SDC Project Implemented by Helvetas and MDA

Partnerships: The Foundation of Market Systems Development

Unveiling the Art of Partnership Brokering

Market systems development is an approach which is founded on facilitating change through partnerships. However, little is written about the techniques of partnership brokering that are used in projects, what works and what is considered to be good practice. This report explores the practical experience of one project in Kosovo – Enhancing Youth Employment (EYE) and introduces several major sources of good practice that could be useful to MSD practitioners that want to improve their partnership brokering skills.

In February 2023, EYE staff considered their experience over ten years of working with partners (businesses, government and civil society). The intention was to identify the common principles and challenges of partnerships, and to review and better understand established models of good practice of partnership brokering. How can EYE improve the way it uses partnerships to achieve the project’s purpose and objective? This report summarises the discussion and highlights areas for improvement that may be relevant for other MSD projects.

EYE is a project funded by SDC and implemented by a consortium of Helvetas and MDA. The overall goal of EYE phase III is to increase the employability of young women and men in Kosovo. It will be achieved in a socially inclusive and sustainable way through systemic interventions in two interrelated areas: (1) Young women and men in Kosovo increase their employability by enhanced market demanded skills through improved access to training through industry-led training providers and non-formal training institutions (2) Young women and men can make better-informed career choices due to a more demand-driven career guidance system, while at the same time benefitting from a more efficient labour market information system.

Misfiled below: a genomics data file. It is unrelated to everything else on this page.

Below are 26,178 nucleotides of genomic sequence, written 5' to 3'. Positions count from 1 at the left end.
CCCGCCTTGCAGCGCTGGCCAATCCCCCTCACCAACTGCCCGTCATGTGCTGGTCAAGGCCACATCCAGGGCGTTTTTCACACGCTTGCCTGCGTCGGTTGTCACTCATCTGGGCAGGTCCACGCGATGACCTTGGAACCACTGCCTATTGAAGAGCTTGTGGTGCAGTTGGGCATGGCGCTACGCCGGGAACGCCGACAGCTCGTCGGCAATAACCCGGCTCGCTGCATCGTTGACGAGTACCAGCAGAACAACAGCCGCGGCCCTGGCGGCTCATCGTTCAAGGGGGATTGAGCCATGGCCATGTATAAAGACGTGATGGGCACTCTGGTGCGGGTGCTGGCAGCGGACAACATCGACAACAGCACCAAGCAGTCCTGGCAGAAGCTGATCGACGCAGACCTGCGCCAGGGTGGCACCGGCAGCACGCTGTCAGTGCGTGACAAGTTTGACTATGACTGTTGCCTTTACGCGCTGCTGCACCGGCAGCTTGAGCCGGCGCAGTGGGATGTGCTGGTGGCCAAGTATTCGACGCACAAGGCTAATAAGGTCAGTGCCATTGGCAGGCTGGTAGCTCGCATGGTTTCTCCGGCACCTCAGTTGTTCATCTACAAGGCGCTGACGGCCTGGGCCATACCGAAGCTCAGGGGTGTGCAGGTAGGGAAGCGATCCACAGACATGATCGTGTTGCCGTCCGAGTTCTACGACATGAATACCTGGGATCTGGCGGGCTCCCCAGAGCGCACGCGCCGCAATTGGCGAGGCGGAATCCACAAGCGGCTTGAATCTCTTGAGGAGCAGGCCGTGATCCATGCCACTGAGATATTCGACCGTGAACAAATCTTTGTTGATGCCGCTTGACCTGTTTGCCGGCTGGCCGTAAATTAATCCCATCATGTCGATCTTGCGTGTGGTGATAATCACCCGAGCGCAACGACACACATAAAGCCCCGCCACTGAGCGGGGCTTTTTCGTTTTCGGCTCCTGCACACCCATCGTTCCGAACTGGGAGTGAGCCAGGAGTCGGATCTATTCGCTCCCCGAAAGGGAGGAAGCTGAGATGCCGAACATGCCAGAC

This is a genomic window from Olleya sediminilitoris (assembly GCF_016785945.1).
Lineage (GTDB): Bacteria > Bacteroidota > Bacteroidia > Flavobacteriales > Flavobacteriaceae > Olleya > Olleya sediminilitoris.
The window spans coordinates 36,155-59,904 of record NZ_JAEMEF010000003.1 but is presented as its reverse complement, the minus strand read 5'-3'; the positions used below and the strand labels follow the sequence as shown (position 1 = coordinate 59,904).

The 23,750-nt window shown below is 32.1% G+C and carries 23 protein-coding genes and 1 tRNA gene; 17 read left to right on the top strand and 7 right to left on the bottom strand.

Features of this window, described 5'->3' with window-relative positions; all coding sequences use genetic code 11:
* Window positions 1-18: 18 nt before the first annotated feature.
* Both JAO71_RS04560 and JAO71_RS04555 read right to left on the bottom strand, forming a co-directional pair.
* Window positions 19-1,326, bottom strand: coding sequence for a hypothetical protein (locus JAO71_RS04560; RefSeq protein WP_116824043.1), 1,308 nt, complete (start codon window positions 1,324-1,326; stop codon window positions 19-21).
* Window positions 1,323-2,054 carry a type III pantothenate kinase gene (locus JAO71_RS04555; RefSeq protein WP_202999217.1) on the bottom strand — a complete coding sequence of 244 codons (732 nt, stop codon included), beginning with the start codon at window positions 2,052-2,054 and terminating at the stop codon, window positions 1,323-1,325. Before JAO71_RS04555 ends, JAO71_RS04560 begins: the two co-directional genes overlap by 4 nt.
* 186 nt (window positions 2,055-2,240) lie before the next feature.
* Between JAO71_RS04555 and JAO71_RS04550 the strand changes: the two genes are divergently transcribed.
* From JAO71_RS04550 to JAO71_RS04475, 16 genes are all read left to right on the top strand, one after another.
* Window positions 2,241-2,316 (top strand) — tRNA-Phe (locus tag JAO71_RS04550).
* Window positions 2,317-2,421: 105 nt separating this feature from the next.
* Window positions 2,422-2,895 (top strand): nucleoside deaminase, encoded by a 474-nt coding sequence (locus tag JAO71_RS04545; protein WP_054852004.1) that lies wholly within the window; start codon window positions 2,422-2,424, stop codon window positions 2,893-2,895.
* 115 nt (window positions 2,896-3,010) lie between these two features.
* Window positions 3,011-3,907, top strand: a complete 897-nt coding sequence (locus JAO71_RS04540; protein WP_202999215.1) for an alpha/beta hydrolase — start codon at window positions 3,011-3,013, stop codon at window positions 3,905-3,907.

Approach to the Group Discussion

The discussion took ninety minutes. Ten staff met as a single group for a brief introduction by the facilitator to focus their minds on ‘what is a partnership’. This was followed by a retrospective discussion in three small groups of the principles and challenges of partnerships experienced by EYE. After a short coffee break, the group reassembled and the facilitator outlined an example of good practice of partnership brokering from the Partnership Brokering Association, after which the three small groups shared the key points of their discussion (see annex for details). Finally, as one large group, there was a short period of reflective discussion comparing EYE’s experience with the established good practice.

EYE’s Experience of Partnership: Principles and Challenges

Helvetas arranged some training and coaching for EYE staff on facilitation and partnerships drawing on its quality criteria for partnerships, a partnership toolbox and its overall approach, policy and guidelines.  EYE staff have also attended external training on facilitation and partnerships as part of MSD training. There has also been training on the administration of partnerships, e.g. how to manage the delivery and financial risks of partnerships. And, there has been a lot of ‘learning by doing’.

EYE has plenty of experience of a wide range of partnerships over the last ten years during three phases of the project. For the details of the discussion, please see the annex. The group discussion highlighted some principles of partnership:

  1. Continuous monitoring, reflection, and learning: Regularly assessing and reflecting on the partnership's progress and experiences to gain insights and improve future collaborations.
  2. Trust and systemic changes: Building trust between partners and advocating for systemic changes that benefit the entire industry, not just one partner.